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Analyzing the role of research and technology organizations (RTOs) in national innovation systems (NIS)

 
: Hecklau, F.; Kidschun, F.; Kohl, H.; Tominaj, S.

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16th European Conference on Management Leadership and Governance, ECMLG 2020. Abstracts and Conference Material : Virtual Conference, Oxford, UK, 26-27th October 2020
Reading: ACI, 2020
ISBN: 978-1-912764-76-1
ISBN: 978-1-912764-77-8
S.95-105
European Conference on Management Leadership and Governance (ECMLG) <16, 2020, Online>
Englisch
Konferenzbeitrag
Fraunhofer IPK ()

Abstract
This paper conducts an extensive literature review to derive the role and positioning of Research and Technology Organizations (RTOs) in National Innovation Systems (NIS). Special attention is paid to the identification of main actors and the structure of a national innovation system in order to define the term “applied research organizations” and to analyse research and development, as they enable to describe the structure of innovation systems. The innovative performance of a country depends on the functionality of its national innovation systems, the active interaction of the involved actors and the technological maturity of the NIS (OECD 1997). NIS are defined as networks of institutions in the private and public sector that interact with each other to develop, modify and transform new technologies. They take over different activities and functions between basic research and market maturity. (Freeman 1995) In a NIS, different actors are active in promoting innovation. In general, a corporate sector generates the demand for innovation and a network of organizations consisting of universities, laboratories and political institutions acts as a supporting part. Together, they contribute to advancements in their fields. (Teubal 2002). Thus, the analysis of NIS represents a possible approach for the identification of actors, their field of actuation and especially of the role of RTOs. For these purposes, one of the best-known structuring approaches is the triple helix model of innovation, which focuses on the three main actors: science, industry and government. (Etzkowitz and Leydesdorff 1995; Ranga and Etzkowitz 2013) When analyzing the main actors of this system, it becomes clear that RTOs play a significant role for national innovation systems. RTOs are driving forces of digital transformation and economic growth as they increase innovation-related capabilities in industry and develop state-of-the-art technologies. As intermediaries between universities and private organizations, RTOs act as connecting organizations in the innovation system and pursue innovation for economy, society and governments.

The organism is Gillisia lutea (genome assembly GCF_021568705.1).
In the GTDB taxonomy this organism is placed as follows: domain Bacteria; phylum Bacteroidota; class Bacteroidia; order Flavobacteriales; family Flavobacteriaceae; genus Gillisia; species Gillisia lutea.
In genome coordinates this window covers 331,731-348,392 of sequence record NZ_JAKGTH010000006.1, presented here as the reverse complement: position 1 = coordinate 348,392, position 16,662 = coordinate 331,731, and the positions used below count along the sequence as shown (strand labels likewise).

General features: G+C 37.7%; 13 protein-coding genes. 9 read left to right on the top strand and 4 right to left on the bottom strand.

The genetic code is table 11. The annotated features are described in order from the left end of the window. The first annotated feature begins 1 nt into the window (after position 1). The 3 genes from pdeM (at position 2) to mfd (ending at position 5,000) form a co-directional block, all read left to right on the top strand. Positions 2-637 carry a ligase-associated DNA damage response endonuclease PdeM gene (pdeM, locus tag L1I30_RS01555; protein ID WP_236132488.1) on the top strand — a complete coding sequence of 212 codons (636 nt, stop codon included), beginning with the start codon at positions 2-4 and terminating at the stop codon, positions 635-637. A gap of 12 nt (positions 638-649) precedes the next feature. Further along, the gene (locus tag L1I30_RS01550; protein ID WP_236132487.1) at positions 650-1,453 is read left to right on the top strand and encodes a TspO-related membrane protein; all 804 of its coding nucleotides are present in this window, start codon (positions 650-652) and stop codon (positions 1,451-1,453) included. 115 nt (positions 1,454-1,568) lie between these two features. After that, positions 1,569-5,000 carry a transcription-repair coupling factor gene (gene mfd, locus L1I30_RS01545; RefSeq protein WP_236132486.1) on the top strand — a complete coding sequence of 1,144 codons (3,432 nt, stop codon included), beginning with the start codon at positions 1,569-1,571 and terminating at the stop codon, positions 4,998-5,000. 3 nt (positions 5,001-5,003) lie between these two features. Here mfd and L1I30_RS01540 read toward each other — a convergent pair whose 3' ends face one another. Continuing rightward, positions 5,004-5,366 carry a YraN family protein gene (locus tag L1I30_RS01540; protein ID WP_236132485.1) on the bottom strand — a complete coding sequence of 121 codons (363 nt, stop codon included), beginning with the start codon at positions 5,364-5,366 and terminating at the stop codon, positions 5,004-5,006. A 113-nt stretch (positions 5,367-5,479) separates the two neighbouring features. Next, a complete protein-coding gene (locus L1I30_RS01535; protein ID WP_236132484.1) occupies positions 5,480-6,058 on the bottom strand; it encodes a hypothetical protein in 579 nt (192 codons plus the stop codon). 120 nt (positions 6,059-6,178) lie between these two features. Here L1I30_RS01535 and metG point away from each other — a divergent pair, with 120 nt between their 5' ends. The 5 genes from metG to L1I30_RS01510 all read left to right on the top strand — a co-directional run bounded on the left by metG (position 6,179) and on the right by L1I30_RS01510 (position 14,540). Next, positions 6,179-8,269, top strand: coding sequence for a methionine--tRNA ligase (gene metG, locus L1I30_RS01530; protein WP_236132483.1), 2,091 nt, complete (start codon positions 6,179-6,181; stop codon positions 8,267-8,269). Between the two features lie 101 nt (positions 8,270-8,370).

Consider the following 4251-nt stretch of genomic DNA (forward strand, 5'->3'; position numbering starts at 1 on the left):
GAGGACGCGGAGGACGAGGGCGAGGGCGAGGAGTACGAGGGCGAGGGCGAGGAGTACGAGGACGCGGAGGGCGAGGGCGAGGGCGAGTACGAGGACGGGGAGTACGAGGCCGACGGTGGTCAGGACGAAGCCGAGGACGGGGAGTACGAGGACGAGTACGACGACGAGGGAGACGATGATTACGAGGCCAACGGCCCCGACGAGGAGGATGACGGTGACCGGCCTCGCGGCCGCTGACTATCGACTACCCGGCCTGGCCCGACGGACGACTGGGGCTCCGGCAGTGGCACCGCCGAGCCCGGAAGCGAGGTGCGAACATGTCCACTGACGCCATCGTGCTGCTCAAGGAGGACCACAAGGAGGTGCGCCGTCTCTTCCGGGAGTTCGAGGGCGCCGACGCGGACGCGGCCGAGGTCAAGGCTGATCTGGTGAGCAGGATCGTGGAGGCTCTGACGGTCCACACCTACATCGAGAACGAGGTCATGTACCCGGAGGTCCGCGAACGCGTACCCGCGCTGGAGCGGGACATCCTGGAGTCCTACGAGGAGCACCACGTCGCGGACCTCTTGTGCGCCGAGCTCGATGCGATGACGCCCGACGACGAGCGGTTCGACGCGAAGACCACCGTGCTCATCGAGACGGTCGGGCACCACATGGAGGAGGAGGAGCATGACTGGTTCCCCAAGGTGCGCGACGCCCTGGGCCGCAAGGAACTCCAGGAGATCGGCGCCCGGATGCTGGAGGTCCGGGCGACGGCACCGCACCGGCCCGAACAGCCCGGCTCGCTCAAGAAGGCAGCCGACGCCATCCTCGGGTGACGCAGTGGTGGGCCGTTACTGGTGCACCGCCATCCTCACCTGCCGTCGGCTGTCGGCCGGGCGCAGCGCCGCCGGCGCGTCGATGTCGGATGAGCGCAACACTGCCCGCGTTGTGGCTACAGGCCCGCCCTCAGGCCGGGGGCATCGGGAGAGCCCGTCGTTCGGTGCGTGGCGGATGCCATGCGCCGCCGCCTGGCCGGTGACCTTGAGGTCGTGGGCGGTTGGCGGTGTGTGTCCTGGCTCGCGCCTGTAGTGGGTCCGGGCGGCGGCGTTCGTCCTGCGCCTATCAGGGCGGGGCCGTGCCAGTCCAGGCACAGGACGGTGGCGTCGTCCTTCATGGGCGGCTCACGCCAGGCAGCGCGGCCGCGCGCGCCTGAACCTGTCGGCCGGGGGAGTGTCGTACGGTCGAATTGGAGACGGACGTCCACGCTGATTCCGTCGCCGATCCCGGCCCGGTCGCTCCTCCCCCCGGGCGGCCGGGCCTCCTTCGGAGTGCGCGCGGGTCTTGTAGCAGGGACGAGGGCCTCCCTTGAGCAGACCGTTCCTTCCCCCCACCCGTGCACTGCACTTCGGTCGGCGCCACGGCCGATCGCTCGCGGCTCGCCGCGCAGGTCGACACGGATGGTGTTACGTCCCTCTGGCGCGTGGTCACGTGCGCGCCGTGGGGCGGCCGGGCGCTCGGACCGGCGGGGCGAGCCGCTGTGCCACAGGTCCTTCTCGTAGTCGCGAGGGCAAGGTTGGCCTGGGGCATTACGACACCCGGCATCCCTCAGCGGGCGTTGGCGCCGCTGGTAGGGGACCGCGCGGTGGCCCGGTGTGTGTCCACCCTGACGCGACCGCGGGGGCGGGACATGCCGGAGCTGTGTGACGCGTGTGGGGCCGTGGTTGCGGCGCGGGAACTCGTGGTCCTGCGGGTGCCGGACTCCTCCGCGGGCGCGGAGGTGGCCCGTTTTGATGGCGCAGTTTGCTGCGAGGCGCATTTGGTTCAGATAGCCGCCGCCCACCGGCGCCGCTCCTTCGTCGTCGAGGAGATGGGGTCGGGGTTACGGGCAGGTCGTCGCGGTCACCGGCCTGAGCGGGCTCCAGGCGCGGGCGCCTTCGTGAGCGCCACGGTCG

: http://publica.fraunhofer.de/dokumente/N-639623.html